Three former heads of paramilitary organization AUC on Wednesday offered apologies to the victims of hundreds of their crimes.
“The physical, emotional and psychological pain caused to victims compels me to express remorse, forgiveness, deep sorrow and undeniable moral shame for everything we did in this fratricidal war. Gone are the pride and delusions of grandeur. Rest assured that this page of shame has already turned and we can say with certainty: Never again! ”
Perez, who was the top commander of the Central Bolivar Bloc (BCB) currently being held in prison, led a request for forgiveness offered by the various units that operated under his command. The apology was directed not only to the victims but also to the state institutions and society in general.
The BCB was a Colombian right-wing paramilitary organization and one of the largest members of the United Self-Defense Forces of Colombia (AUC). Tens of thousands of cases of kidnappings, rape, massacres, extortion, drug trafficking and displacement, among other crimes, have been attributed to the AUC during its existence between 1997 and 2006.
Guillermo Perez, former head of another group under Bolivar’s command said from a prison in the United States: “I apologize for the harm caused to victims and specifically the town of Tumaco, where I had my operations center. Also I apologize to you for having left orphans when I gave orders to assassinate.”
Perez was sentenced last October to eight years in prison for the execution of 41 crimes.
Another paramilitary member Jose Fernando who is being held in the eastern city of Bucaramanga, acknowledged that “we caused pain to people who for any reason were the target of our armed organization.” He also confirmed that “under no circumstances would the organization go back to hurting Colombia or any human being.”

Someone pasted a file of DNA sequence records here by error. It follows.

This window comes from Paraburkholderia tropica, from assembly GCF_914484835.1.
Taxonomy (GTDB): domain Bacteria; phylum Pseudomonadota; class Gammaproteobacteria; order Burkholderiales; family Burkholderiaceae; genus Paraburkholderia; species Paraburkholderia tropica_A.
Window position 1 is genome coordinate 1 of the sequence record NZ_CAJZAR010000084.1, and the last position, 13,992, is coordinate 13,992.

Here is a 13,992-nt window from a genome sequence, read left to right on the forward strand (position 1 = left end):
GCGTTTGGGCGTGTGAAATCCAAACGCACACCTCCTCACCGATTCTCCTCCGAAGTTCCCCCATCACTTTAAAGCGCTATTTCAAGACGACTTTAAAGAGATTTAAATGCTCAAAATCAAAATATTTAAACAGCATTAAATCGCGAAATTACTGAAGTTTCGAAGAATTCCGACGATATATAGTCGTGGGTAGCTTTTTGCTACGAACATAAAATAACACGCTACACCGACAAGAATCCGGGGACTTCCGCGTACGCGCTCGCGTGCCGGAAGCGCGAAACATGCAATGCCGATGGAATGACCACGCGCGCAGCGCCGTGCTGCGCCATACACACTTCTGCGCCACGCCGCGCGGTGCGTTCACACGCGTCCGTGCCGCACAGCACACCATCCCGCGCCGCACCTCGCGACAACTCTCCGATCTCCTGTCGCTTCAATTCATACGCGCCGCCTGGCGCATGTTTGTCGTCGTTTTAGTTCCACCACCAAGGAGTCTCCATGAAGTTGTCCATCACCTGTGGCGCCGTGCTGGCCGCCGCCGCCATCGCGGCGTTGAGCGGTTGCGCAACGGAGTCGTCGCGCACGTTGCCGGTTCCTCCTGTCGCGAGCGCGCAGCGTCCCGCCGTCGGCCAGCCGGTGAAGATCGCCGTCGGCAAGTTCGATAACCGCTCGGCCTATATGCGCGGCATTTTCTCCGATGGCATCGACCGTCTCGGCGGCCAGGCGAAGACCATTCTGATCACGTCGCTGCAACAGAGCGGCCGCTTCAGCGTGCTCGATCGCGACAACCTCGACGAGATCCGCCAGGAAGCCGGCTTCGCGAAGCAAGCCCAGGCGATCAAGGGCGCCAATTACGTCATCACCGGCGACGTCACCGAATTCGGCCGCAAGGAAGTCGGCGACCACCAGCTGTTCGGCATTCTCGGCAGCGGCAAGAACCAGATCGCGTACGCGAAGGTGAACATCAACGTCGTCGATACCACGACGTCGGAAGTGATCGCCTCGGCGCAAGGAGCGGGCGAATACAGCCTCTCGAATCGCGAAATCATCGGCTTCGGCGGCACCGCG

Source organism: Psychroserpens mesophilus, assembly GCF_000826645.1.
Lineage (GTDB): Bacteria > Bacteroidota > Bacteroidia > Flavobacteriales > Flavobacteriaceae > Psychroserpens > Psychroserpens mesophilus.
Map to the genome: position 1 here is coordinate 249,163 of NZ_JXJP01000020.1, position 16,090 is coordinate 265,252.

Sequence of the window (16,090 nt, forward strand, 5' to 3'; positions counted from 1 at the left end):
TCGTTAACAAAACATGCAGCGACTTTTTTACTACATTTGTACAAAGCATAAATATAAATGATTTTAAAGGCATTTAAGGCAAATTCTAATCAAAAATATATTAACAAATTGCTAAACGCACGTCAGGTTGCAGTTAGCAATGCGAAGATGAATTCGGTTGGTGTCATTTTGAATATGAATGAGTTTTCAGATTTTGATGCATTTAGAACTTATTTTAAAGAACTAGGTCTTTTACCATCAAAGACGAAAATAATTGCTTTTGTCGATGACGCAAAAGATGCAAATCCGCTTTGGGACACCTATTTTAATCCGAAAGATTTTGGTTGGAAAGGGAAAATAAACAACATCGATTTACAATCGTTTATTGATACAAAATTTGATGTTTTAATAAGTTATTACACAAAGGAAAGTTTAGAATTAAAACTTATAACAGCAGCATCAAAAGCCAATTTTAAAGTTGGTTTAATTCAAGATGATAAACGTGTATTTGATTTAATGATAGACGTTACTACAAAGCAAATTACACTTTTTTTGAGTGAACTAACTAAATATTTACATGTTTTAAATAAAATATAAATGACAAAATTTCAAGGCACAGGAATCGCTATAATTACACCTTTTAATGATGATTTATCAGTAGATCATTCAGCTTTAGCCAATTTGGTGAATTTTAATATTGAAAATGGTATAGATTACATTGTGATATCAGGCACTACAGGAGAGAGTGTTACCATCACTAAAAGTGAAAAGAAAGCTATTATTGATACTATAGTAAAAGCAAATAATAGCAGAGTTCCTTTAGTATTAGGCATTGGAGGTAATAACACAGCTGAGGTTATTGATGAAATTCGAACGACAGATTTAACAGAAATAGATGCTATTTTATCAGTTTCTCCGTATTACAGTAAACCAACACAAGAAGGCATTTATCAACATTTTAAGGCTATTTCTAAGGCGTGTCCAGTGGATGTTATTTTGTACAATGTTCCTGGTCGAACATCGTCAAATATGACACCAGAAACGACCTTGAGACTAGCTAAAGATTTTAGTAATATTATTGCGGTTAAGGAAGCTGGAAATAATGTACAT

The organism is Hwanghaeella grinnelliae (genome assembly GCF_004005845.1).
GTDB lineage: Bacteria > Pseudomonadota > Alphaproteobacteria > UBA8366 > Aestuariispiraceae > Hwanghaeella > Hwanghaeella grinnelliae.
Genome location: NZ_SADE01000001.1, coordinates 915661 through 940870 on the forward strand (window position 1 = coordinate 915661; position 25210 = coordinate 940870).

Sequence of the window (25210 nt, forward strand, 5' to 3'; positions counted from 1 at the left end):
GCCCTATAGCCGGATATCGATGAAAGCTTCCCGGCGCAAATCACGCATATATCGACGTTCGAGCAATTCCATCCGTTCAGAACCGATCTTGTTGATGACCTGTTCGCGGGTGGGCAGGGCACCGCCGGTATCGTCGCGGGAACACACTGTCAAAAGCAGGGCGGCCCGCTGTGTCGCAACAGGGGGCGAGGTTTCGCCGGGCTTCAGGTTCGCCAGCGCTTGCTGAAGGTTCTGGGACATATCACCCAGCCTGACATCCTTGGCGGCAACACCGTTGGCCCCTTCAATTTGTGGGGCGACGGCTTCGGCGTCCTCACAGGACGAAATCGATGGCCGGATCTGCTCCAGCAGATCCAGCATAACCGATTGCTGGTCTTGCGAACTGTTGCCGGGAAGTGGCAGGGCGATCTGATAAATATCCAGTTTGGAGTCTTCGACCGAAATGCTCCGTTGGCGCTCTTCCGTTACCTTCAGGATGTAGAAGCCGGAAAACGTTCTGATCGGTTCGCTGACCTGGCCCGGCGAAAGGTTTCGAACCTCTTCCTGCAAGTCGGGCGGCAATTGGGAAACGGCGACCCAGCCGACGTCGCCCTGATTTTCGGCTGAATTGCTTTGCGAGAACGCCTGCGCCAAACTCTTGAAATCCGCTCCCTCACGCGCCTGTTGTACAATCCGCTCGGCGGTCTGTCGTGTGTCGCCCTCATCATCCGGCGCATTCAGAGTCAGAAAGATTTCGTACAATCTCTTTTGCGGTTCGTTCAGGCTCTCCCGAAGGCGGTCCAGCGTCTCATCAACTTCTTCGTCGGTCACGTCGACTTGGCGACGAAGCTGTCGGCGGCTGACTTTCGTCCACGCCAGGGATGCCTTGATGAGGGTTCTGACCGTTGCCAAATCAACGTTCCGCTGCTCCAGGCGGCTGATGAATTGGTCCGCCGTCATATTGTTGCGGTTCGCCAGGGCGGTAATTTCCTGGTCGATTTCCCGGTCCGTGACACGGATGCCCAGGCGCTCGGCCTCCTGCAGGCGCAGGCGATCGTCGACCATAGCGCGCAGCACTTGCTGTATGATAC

The former army commander said “it is necessary to apologize to families and my homeland for taking advantage of what she taught me to indoctrinate men to do evil.”
He went on to say that he is convinced “that in Colombia, where there are challenges to justice, we must recognize the value of reconciliation,” adding that during the Justice and Peace process there “have been thousands of facts released that neither the country or the international community were aware of before, several of which caused us surprise ourselves. Our expression of forgiveness is born from the innermost fibers of our hearts. It is a burden of the soul that comes from sincere repentance after hearing the stories of the victims.”
The demobilized BCB sent two proposals to the delegations of the government and the FARC in Havana, Cuba, in which they requested to participate in ongoing peace talks with the FARC, the AUC’s former archenemy.
The first is the creation of a national commission for reconstruction of historical truth, which should be composed of guerrillas, former paramilitaries and members of the security forces.
The main function of this body would be to assume political responsibility for the millions of victims of the armed conflict. They state that work of the commission would “reveal many facts that are hidden behind the veil of impunity.”
The second initiative relates to the implementation of a national forum for redress to victims, in which these same actors would ask forgiveness publicly and collectively.
Both petitions have already been brought to the attention of the High Commissioner for Peace, Sergio Jaramillo, who has promised to install working groups to delve into these issues.
However, Jaramillo said that “the government was wrong to try to implement a statistical peace, in which men and weapons are counted, but the social inclusion of demobilized combatants and victims are ignored.”
The court continues to prosecute members of the BCB for the crimes they committed against civilians and the state before their demobilization in 2005.